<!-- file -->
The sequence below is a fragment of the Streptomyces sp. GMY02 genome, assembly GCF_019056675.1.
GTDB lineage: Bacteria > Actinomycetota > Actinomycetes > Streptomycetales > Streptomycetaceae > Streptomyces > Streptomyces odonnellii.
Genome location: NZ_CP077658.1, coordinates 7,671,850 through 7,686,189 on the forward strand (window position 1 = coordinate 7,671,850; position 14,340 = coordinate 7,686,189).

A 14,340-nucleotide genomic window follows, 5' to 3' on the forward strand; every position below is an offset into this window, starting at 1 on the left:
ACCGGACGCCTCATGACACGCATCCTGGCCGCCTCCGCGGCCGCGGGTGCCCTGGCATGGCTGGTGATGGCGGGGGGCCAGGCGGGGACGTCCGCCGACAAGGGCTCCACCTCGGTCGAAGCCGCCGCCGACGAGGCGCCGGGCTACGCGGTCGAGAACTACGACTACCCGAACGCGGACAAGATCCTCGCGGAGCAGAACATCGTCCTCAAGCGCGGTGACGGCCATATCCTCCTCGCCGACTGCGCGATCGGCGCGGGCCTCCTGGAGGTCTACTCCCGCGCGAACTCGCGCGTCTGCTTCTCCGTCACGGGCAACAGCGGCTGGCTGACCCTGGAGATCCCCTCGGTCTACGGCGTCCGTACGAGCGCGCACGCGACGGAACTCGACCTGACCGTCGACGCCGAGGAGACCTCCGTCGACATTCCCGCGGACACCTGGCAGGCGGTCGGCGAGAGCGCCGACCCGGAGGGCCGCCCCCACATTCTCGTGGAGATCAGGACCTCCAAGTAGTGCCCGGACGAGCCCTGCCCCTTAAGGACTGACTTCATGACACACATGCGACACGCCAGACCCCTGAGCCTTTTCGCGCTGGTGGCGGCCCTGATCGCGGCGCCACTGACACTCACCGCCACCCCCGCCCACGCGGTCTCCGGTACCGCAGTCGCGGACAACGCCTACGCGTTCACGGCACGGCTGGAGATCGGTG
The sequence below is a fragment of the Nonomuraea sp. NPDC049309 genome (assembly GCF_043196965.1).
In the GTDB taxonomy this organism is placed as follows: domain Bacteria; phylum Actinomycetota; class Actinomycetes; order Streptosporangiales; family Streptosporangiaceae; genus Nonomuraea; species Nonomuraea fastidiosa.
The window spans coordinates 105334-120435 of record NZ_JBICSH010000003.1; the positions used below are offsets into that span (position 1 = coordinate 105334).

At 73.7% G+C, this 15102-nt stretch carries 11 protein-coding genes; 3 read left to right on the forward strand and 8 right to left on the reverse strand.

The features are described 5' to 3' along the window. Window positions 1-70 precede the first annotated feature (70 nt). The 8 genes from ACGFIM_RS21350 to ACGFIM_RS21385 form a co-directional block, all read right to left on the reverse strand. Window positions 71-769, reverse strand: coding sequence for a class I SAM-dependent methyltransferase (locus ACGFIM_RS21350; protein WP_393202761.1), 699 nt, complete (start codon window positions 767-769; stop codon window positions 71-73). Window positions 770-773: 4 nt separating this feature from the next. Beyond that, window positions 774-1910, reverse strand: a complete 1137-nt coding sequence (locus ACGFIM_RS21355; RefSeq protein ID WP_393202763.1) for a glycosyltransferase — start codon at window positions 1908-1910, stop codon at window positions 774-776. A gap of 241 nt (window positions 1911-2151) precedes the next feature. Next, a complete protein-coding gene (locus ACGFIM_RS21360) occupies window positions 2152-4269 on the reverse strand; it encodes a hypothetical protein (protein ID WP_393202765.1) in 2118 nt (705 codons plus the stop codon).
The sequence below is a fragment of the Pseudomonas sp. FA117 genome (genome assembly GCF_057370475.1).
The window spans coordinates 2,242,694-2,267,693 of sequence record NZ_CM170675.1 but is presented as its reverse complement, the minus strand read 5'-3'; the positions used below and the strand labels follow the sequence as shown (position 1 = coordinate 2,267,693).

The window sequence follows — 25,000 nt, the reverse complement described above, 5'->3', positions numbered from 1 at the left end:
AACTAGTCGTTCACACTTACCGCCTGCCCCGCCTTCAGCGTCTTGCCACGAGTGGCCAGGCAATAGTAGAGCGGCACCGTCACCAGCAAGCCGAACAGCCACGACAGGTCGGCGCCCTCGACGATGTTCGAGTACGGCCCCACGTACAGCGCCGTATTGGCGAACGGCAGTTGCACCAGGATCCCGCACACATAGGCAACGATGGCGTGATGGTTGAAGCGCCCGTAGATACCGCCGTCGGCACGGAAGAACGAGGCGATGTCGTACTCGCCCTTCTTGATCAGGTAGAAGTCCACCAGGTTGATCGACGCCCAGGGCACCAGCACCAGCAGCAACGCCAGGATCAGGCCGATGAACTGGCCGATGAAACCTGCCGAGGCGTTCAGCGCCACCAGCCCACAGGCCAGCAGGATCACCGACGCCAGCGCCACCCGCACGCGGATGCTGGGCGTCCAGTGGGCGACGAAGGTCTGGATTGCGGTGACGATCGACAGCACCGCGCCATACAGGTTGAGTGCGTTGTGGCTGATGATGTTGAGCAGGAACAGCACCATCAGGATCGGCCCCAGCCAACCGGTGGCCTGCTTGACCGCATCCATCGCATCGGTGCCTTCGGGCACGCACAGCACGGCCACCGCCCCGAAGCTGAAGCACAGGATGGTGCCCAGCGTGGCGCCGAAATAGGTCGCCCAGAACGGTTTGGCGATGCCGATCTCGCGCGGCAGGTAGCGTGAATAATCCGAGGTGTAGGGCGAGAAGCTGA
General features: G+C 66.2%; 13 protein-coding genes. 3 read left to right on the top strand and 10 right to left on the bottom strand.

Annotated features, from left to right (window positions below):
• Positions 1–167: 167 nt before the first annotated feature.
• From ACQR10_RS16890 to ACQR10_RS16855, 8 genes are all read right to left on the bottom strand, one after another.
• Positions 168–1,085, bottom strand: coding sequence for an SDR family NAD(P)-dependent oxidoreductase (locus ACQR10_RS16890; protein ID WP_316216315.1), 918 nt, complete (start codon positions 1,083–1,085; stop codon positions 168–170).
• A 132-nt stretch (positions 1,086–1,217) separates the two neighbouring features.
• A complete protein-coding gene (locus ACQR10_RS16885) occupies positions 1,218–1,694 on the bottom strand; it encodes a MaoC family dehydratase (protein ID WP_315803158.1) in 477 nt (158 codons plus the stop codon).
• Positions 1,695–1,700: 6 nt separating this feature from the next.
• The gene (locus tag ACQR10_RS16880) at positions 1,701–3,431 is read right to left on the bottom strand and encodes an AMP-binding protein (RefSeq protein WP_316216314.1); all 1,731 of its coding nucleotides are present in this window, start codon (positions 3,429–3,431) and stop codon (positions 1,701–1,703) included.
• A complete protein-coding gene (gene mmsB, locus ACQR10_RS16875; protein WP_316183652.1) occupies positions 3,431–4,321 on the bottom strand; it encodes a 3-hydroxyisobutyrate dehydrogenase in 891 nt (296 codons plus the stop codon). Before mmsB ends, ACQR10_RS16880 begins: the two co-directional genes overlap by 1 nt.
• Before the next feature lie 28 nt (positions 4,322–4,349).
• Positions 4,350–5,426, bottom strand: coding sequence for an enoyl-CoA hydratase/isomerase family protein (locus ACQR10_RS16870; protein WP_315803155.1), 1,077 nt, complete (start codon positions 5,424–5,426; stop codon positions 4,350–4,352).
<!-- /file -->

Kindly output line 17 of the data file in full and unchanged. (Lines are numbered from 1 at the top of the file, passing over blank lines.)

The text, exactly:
• Positions 1–167: 167 nt before the first annotated feature.